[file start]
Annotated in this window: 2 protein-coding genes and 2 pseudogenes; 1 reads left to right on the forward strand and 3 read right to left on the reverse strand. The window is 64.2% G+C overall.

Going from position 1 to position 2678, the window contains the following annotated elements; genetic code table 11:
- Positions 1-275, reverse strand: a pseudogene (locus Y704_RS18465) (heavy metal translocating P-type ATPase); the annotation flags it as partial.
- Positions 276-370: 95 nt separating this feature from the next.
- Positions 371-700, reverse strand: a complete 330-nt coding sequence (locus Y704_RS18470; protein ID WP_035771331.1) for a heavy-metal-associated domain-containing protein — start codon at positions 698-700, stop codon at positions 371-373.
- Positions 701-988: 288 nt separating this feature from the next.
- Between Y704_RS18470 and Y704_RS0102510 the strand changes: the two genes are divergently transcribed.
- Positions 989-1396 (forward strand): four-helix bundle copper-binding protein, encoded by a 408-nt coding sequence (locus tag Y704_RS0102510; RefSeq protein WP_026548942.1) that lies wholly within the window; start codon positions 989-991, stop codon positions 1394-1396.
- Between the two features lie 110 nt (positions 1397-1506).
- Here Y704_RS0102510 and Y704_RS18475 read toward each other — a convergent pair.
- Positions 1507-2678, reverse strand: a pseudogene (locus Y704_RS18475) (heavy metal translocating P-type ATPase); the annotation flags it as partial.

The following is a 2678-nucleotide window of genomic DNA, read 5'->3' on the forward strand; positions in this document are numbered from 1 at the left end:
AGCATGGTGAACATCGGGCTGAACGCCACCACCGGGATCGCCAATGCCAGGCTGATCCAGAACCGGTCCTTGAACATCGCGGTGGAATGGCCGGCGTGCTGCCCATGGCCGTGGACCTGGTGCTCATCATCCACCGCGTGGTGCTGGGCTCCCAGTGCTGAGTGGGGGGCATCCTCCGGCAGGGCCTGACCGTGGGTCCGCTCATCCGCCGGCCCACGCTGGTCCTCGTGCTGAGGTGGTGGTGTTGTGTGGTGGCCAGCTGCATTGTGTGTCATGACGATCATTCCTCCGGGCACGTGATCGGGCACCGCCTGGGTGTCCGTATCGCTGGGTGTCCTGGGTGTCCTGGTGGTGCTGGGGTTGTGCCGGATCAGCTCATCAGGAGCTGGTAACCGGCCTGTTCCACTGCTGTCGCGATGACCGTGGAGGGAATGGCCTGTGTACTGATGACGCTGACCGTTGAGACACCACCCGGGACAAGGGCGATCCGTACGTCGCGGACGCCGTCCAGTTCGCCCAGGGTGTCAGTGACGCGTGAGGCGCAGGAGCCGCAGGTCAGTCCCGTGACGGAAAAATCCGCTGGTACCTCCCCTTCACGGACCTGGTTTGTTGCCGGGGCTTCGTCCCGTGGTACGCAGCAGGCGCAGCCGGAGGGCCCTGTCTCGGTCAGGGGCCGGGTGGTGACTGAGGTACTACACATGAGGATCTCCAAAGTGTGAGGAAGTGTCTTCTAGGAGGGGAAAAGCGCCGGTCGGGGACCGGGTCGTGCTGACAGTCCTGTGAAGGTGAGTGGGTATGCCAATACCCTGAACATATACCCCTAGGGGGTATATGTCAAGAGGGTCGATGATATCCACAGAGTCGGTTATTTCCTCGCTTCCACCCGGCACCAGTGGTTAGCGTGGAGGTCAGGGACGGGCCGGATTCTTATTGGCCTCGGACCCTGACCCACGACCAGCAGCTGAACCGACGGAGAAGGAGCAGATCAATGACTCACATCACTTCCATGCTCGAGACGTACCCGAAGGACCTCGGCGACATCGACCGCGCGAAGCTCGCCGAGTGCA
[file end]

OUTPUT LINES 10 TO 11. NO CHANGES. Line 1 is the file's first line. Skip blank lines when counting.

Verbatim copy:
- Here Y704_RS0102510 and Y704_RS18475 read toward each other — a convergent pair.
- Positions 1507-2678, reverse strand: a pseudogene (locus Y704_RS18475) (heavy metal translocating P-type ATPase); the annotation flags it as partial.